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    Well, Earl, the only two provinces that don't take out more than they put in are Alberta and Ontario. Quebec is among the provinces that get equalization payments, and it gets quite a bit, since its population is 7.5 million, or just under a quarter of the total Canadian population.

    In strict financial terms, Alberta would be better off without Quebec, or B.C., or Saskatchewan, or Manitoba, or New Brunswick, or Nova Scotia, or Prince Edward Island, or Newfoundland (special note to my buddy Earl ... that's one word, not two:tongue:.)

    But what would that Calgarian have? Nada for a country.

    Albertans, some of them, do have a kind of insular view of the world, I think. But many don't.

    Is it mandatory even in Newfoundland? I didn't know that.
    The people who have to be bilingual are those offering services in federal government offices across the country. Now, not everyone in a federal office in Calgary, say, would have to be bilingual, but there would have to be arrangements so that a francophone could deal with someone in his mother tongue in that office. (I'm sure there are reasonable exceptions allowed.)
    This rankles some people. It makes it difficult for a unilingual anglophone to obtain certain federal civil service positions, and the top levels require the capacity to deal both in French and English. (This would not normally, I don't think, be a great problem outside of Ottawa, the capital, in Ontario.)
    This requires extensive training for those anglophones who elect to go that route, and it also puts them at a disadvantage with francophones from Quebec and other places (there are even francophone communities in Alberta, you know), who more or less automatically have a good command not only of French, but of English, the language they probably live in outside the home and in which they may very well have received a good part of their education.
    So the really bilingual people probably have French as their mother tongue.
    Quebec itself is not officially bilingual, by the way. The only officially bilingual province is New Brunswick, of which roughly a third are of Acadian heritage and often speak French at home. (Like Quebecois French, it has a good many touches of English vocabulary and literally translated expressions, though many people can speak a quite standard French when they're dealing, say, with French people from Europe.)
    Oddly, the province with the largest percentage of elementary and high school students in French immersion programs happens to be ... wait for it, Earl ... ALBERTA.
    Astonishing, no?

    Those repercussions were felt mostly in Quebec, of course.
    But across Canada, many people have grown weary of the incessant political uncertainty. This has been going on for four decades.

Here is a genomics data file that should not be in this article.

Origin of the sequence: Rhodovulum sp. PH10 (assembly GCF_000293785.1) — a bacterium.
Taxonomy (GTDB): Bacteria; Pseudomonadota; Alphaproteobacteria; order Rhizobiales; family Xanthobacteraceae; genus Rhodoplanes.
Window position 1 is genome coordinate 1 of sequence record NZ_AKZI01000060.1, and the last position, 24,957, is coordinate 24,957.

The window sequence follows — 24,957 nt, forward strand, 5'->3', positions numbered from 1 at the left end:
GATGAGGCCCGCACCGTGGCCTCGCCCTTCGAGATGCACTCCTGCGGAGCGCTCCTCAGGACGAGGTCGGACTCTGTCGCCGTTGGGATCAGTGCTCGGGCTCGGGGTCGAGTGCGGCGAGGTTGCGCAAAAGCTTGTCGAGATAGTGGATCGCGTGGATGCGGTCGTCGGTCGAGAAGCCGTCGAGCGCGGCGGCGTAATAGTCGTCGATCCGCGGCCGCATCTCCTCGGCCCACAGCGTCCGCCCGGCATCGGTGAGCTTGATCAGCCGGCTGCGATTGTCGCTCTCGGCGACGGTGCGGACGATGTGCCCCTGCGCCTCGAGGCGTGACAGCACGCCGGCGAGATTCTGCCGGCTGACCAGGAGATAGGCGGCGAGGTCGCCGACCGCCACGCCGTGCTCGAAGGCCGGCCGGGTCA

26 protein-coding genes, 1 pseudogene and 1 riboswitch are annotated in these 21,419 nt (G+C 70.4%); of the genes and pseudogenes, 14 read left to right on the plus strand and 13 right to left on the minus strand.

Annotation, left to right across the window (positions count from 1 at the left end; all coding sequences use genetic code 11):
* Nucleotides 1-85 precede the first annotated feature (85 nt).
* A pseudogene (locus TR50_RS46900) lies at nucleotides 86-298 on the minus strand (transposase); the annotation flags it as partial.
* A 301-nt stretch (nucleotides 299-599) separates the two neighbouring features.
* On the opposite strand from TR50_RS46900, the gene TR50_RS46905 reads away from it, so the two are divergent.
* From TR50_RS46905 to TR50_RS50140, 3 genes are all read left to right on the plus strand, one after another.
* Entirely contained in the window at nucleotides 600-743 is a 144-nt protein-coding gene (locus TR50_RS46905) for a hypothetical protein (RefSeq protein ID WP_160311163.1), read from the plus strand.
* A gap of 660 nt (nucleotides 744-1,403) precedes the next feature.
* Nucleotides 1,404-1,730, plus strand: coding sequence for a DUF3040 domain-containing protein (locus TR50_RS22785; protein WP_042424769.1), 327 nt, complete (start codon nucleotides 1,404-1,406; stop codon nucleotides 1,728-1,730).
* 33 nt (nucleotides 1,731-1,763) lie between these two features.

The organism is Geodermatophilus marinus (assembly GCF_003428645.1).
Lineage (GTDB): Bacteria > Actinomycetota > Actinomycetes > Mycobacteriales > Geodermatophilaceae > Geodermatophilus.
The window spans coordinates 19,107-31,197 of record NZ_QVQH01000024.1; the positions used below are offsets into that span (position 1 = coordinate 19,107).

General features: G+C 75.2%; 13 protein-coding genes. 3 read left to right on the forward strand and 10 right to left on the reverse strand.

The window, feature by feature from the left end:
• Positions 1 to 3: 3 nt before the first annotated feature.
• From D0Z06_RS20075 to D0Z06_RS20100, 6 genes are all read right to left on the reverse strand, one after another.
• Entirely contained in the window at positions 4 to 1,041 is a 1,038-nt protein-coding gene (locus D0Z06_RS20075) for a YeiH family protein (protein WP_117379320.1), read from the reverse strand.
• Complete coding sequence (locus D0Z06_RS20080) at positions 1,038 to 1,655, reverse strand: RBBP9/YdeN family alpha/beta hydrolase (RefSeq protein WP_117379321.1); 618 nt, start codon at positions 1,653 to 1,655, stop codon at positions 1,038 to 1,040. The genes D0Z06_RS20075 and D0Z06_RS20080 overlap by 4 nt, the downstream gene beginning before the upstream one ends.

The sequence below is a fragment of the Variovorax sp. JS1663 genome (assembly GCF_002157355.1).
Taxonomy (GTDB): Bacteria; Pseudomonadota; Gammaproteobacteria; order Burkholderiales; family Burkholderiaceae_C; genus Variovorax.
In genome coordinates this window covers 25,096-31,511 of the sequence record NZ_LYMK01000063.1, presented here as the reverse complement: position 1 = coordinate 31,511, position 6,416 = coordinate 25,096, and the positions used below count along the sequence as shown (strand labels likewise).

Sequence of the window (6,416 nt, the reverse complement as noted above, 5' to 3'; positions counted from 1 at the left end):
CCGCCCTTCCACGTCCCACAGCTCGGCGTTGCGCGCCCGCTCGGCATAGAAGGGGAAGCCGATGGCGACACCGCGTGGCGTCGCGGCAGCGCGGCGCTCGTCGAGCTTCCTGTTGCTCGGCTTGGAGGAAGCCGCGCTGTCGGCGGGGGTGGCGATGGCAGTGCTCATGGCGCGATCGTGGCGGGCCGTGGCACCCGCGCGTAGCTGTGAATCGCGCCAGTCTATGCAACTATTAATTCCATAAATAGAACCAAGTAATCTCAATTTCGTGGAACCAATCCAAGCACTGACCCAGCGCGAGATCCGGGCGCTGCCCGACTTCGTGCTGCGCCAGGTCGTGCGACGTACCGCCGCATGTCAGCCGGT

If someone was telling you for 40 years that they were going to divorce you, you might finally not know which would be better ... a continuing of the uncertainty, or a divorce that would allow you to get on with your life.
    But I'm not implying that Canadians want Quebec to go.
    In large majority, they really don't.
    And many, like me, would be deeply wounded if that sad prospect ever darkened ... ended, really ... the history that united, we hoped generously, two solitudes.
    But I cannot speak for the Quebecois. They will decide to go, or the impulse will one day wither and die.

    You had a very knowing look, Earl, that day you saw me eating sugar pie (tarte au sucre).:cool:
    I've lived in Quebec for a while, both in Quebec City and in Montreal.
    I love Quebec.
    But sit down, Earl. I have a confession.
    The francophile you're talkin' to, this guy Rubi ... he's an Albertan born and bred, living now in Ontario.
     
  7. D_Gunther Snotpole

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    Well, rec, we should really discuss this at the Elgin Street Cafe.
    No, Quebec would definitely not do as well ... and those Quebecois who say, against all evidence, that Canada is holding them back financially, would rue their decision to leave.
    But Quebec would survive, and in the larger picture, be a not terribly unsuccessful country even in financial terms.

    I think this is one reason why they will shy away from another referendum.
    But last time, they came within 50,000 votes of winning.
    The vote was 50.58 percent for the No, against 49.42 percent for the Yes.
    If Quebecois pride is in some way offended, I think it's possible that they would hold another referendum, and who knows? Maybe this time, events would nudge the secessionists over the 50 percent line.
    But I agree with you, rec, in saying that another referendum is unlikely.
    Please, God ...

    It will be hard to avoid the feeling that we, once a model of large-minded unity across a linguistic divide, had fallen prey to narrow nationalistic prejudices.
    (I don't want to put it quite that baldly, because I know, and you probably know, many wonderful Quebecois who would not at all mind having their own country. It's not the Good People Against the Bad.)
    It would probably be rough for the Maritime provinces. Some people think we would get a transportation corridor across Quebec ... in fact, I'm sure we would have something like the arrangements in the European Community. There would be pretty free flow of goods east and west.
    But something psychological would be irretrievably broken.
     
  8. D_Tintagel_Demondong

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    Gladly!
     
  9. D_Gunther Snotpole

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    Okay, I'm the gorgeous dude eating the beef pull sandwich plate.:cool:
     
  10. earllogjam

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    You do the French Canadian impersonation so well I thought you were a native. I've been to Montreal and Quebec City and they are quite charming.